While Ice Breaker doesn’t yet fulfill the goal of having a family coaster, it’s still a fun ride. The coaster is a modified version of the Sky Rocket line seen around the SeaWorld chain (Tempesto at BGW, Electric Eel at SWSD, and Tigris at BGT), but instead of a compact shuttle-coaster-style layout, Ice Breaker uses a complete circuit design with a sliding track switcher to allow one train to be loading in the station while a second train is on the course. Ice Breaker uses similar trains to other Sky Rockets, seating a total of 18 riders per train. As I noted on my review of Tempesto, the rows in each car are tightly spaced, and the third row of each car is especially cramped to get in and out of the seats. The primary restraints are lap bars with shin pads to secure riders’ legs in the train with a “comfort collar” clipping into the lap bar with a carabiner-style clip. As with Tempesto, these trains can be tricky to get in and out of if you’re not used to the design, and if you’re not paying attention, you’re bound to sit down on the “comfort collar,” which may necessitate ride ops unlocking the train to clip the rubberized shoulder straps to the lap bar. While the coaster has two trains, the loading process is still slow and arduous, and the management of the Quick Queue line, which essentially gives riders purchasing the upcharge product immediate boarding, makes the standby line move unnecessarily slow. We ended up waiting just over 30 minutes to ride, but if this coaster was actually accessible to more guests with the previous height restriction of 48”, I could easily see lines extending beyond two hours on busy days.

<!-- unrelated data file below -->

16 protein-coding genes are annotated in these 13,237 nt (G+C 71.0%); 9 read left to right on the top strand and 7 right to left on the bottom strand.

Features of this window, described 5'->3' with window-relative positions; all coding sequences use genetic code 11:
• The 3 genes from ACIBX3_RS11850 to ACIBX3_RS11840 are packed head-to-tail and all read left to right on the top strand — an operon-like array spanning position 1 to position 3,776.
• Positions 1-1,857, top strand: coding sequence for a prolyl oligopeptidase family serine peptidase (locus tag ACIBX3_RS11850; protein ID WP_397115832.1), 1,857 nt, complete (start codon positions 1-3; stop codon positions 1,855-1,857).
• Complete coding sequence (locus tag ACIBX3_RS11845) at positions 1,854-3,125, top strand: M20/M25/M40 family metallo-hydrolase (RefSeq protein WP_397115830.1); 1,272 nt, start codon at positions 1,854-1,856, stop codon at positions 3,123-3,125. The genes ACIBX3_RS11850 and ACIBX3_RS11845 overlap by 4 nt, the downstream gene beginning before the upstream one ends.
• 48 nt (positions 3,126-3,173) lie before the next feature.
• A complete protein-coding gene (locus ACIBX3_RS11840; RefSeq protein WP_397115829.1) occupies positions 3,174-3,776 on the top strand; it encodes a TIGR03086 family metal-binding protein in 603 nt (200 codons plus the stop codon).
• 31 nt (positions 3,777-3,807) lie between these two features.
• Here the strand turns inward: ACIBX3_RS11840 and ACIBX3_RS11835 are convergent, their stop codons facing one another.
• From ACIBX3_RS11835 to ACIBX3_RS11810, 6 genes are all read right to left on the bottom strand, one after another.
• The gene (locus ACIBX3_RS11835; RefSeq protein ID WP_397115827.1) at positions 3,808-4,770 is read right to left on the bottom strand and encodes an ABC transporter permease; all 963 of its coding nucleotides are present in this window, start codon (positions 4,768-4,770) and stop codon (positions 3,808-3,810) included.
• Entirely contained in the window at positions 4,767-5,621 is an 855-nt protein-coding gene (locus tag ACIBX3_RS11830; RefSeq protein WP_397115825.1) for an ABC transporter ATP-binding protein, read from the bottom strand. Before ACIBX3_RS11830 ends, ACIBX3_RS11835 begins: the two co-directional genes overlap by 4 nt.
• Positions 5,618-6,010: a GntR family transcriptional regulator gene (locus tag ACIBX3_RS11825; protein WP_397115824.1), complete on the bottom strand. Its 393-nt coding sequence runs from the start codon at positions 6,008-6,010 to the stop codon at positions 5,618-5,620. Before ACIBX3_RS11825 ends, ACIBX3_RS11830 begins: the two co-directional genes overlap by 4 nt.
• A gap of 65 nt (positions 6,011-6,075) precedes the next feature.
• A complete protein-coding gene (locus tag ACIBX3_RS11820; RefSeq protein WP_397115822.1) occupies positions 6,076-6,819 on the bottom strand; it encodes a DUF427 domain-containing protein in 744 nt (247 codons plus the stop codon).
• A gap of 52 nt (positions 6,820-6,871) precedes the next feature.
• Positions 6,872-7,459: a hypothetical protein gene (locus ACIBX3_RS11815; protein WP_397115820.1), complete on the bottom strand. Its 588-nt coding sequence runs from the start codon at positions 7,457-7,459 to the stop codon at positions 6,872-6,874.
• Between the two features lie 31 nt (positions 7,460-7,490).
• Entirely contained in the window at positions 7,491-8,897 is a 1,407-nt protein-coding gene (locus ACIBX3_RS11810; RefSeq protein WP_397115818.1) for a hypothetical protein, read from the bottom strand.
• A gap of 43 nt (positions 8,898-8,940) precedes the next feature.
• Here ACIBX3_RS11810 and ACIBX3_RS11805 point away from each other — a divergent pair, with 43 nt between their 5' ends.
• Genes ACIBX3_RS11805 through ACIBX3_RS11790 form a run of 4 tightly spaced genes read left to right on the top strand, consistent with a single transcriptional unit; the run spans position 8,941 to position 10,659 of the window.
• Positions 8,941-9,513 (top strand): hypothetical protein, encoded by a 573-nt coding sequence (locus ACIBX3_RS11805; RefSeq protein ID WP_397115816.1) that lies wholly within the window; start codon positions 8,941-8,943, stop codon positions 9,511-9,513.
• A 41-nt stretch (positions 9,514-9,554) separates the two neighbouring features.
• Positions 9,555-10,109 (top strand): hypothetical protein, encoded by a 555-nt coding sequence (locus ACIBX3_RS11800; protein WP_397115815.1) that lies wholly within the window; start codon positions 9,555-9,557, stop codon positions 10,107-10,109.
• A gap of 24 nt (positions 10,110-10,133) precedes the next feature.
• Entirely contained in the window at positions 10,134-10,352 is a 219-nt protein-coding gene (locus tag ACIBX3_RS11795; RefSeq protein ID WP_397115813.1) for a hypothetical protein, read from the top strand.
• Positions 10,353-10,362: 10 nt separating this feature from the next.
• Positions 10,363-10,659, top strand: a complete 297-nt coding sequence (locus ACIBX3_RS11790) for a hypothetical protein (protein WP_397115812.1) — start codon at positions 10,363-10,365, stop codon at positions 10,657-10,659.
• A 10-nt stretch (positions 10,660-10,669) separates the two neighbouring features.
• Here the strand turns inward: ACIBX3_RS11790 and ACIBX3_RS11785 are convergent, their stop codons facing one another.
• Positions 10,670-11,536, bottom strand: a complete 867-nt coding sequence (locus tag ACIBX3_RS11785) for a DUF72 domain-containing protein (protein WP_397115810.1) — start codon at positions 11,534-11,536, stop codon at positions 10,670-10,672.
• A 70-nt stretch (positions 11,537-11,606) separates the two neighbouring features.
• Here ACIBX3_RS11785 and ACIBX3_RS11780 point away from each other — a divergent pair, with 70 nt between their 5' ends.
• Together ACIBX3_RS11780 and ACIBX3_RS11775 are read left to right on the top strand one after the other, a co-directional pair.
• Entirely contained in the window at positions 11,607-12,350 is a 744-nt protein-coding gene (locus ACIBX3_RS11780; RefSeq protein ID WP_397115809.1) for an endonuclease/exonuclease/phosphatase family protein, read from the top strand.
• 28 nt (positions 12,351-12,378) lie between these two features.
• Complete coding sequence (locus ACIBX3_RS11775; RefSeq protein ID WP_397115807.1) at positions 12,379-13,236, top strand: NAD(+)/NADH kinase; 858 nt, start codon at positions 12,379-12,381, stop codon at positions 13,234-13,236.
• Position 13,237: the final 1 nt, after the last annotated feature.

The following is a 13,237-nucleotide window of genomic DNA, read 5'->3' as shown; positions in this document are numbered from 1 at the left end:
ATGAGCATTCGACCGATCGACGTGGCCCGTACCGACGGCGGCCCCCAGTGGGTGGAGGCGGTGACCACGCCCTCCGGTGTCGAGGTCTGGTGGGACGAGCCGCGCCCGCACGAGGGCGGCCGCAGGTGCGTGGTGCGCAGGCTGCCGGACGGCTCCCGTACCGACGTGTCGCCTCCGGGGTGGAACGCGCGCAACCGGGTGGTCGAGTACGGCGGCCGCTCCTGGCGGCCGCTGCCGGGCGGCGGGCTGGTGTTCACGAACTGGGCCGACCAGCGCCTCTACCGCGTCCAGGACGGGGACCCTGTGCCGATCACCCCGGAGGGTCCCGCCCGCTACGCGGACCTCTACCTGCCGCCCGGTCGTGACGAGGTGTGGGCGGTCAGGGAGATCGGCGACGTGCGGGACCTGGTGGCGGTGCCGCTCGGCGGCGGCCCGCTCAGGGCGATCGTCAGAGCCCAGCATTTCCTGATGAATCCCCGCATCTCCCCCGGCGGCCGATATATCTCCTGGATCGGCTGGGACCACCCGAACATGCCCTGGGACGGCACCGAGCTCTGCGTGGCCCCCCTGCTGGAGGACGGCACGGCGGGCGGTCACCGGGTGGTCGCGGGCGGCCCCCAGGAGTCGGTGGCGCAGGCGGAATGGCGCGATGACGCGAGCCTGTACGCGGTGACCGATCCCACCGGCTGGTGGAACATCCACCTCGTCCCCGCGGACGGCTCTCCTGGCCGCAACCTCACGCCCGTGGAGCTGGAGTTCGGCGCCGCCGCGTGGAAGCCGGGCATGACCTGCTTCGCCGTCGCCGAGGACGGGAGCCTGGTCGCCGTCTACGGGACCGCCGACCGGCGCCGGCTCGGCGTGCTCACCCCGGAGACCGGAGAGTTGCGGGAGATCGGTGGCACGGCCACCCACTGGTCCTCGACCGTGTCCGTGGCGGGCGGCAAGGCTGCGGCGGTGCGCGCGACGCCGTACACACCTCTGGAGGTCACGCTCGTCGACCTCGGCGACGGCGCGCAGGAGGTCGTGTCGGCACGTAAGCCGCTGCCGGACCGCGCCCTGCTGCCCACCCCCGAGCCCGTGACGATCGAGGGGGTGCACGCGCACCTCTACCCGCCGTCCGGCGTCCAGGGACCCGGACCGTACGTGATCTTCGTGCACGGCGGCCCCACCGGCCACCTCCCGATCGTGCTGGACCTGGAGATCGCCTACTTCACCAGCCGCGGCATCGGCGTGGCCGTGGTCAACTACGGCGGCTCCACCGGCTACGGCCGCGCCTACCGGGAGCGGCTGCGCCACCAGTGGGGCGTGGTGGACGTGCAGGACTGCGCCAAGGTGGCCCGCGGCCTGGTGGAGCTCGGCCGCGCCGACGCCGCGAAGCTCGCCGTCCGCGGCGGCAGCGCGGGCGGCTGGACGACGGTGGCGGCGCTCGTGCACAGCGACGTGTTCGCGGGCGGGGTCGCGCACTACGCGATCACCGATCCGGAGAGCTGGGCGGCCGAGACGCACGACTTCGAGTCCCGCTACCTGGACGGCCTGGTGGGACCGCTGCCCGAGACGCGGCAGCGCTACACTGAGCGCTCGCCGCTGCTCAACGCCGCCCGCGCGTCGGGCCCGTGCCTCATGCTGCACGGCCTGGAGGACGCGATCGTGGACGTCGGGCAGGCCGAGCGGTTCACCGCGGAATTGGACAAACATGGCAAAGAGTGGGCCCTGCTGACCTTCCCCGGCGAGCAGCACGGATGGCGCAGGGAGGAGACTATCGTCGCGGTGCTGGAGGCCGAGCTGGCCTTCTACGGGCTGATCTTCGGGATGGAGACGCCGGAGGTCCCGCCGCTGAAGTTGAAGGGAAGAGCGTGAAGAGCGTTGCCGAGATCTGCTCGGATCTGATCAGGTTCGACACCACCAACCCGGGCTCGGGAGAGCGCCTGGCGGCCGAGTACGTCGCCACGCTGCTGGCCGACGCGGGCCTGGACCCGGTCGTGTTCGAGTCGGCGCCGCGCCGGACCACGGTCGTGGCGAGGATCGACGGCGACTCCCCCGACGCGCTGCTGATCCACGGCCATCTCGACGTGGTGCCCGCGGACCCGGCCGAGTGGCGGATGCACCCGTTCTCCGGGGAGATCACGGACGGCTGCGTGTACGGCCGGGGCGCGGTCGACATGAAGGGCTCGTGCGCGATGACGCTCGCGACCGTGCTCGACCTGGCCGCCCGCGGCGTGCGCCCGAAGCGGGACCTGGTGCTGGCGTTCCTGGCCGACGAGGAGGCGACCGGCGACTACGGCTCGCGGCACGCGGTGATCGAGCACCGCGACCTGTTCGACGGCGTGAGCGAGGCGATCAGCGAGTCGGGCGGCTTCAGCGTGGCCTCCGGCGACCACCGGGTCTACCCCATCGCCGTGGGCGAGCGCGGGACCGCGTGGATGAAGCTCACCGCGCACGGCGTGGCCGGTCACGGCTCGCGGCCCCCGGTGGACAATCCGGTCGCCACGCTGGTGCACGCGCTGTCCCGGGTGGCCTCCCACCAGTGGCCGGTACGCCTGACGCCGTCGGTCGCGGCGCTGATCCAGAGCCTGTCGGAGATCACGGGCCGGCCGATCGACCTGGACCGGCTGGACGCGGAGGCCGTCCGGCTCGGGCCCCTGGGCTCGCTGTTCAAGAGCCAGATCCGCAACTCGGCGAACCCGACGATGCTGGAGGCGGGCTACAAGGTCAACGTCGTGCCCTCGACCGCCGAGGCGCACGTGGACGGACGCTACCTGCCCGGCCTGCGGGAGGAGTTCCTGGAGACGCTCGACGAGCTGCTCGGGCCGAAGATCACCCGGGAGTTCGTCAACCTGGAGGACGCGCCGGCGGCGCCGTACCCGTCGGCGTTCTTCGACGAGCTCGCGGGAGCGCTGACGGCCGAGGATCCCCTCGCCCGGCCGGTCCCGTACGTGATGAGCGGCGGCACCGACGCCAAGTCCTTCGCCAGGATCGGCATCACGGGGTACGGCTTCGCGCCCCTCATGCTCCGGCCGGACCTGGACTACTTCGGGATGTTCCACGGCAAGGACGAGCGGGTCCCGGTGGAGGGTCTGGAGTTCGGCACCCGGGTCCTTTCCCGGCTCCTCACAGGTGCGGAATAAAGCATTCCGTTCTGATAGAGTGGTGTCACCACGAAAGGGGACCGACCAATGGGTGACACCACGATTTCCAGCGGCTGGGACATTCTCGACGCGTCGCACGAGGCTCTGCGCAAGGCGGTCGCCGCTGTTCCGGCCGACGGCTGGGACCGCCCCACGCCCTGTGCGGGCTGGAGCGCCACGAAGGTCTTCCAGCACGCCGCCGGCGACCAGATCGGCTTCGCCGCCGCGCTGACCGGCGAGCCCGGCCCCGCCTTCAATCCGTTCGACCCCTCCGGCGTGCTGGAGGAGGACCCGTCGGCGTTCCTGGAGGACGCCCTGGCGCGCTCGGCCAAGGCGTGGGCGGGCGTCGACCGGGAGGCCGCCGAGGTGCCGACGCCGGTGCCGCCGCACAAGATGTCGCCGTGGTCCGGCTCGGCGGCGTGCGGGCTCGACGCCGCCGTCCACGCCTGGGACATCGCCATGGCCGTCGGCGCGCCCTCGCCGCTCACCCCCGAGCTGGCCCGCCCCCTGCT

Once you’re seated and locked in, the train moves forward to a sliding transfer track. I was surprised by how fast this track slid us over onto the main course, as we were ready to launch in under 10 seconds after leaving the station. The first launch is backwards and up a beyond vertical spike.
Zach and I sat in the last row, and even on the first backwards launch, you could tell the track was beyond vertical. The train is then launched forward over a quick bunny hill towards a top-hat element. However, the train purposely does not have enough speed to clear the top hat, and careens backwards through the LSMs for another burst of speed that pushed the train to the top of the spike. This is where sitting in the back row really pays off as the train stalls and you experience a couple of seconds of hang time. The train then rolls back through the launch section to get another burst of speed. This is probably the most intense portion of the ride as the train is traveling at a top speed of 52 MPH while it negotiates a small bunny hill, creating a massive pop of ejector air before finally clearing the top hat.
The back side of the course is a number of twists, turns, and hills including another quick bunny hill, an upward twisting turnaround, and overbanked airtime hill, and a final small airtime hill before the brake run.
It looked like the turnaround would be the most intense element, but I found the overbanked airtime hill to be the best element aside from the bunny hill along the launch section. This element is very similar in design and feel of those found on much larger coasters like Steel Vengeance, Lightning Rod, Candymonium, and Orion. The forces created by this element are pretty intense given the initial billing as a family coaster, but at no point did I feel unsafe. This version of the element is not as intense as those other larger coasters, but it’s exciting to experience the simultaneous ejector and floating air sensations on a smaller attraction.
Much like many of the chain’s recent installations, breaking records is not needed to give riders a thrilling experience. Ice Breaker isn’t quite as dynamic or intense as the park’s other coasters, but it fills its niche quite well. Hopefully the park and Premier will figure out a way to make this accessible to the riders that they originally intended to make it a family attraction. However, even with the 54” height restriction, Ice Breaker is a fun addition to a coaster lineup that is the most well-rounded in all of Orlando - for adults and teens, that is.